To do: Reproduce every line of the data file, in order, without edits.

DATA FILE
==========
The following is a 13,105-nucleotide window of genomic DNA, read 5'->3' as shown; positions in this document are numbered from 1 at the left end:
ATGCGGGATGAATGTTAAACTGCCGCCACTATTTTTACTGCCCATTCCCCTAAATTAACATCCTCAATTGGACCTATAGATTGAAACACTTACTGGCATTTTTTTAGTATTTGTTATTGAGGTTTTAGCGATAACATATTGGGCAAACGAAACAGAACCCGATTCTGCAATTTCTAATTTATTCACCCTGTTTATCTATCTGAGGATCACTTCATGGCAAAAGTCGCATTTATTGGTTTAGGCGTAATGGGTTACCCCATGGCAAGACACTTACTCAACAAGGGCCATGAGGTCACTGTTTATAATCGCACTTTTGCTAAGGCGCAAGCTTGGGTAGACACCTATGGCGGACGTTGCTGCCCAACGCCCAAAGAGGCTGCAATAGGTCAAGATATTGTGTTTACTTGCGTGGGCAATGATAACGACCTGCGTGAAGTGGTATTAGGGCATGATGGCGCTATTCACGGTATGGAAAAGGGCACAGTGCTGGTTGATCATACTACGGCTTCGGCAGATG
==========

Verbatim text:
The following is a 13,105-nucleotide window of genomic DNA, read 5'->3' as shown; positions in this document are numbered from 1 at the left end:
ATGCGGGATGAATGTTAAACTGCCGCCACTATTTTTACTGCCCATTCCCCTAAATTAACATCCTCAATTGGACCTATAGATTGAAACACTTACTGGCATTTTTTTAGTATTTGTTATTGAGGTTTTAGCGATAACATATTGGGCAAACGAAACAGAACCCGATTCTGCAATTTCTAATTTATTCACCCTGTTTATCTATCTGAGGATCACTTCATGGCAAAAGTCGCATTTATTGGTTTAGGCGTAATGGGTTACCCCATGGCAAGACACTTACTCAACAAGGGCCATGAGGTCACTGTTTATAATCGCACTTTTGCTAAGGCGCAAGCTTGGGTAGACACCTATGGCGGACGTTGCTGCCCAACGCCCAAAGAGGCTGCAATAGGTCAAGATATTGTGTTTACTTGCGTGGGCAATGATAACGACCTGCGTGAAGTGGTATTAGGGCATGATGGCGCTATTCACGGTATGGAAAAGGGCACAGTGCTGGTTGATCATACTACGGCTTCGGCAGATG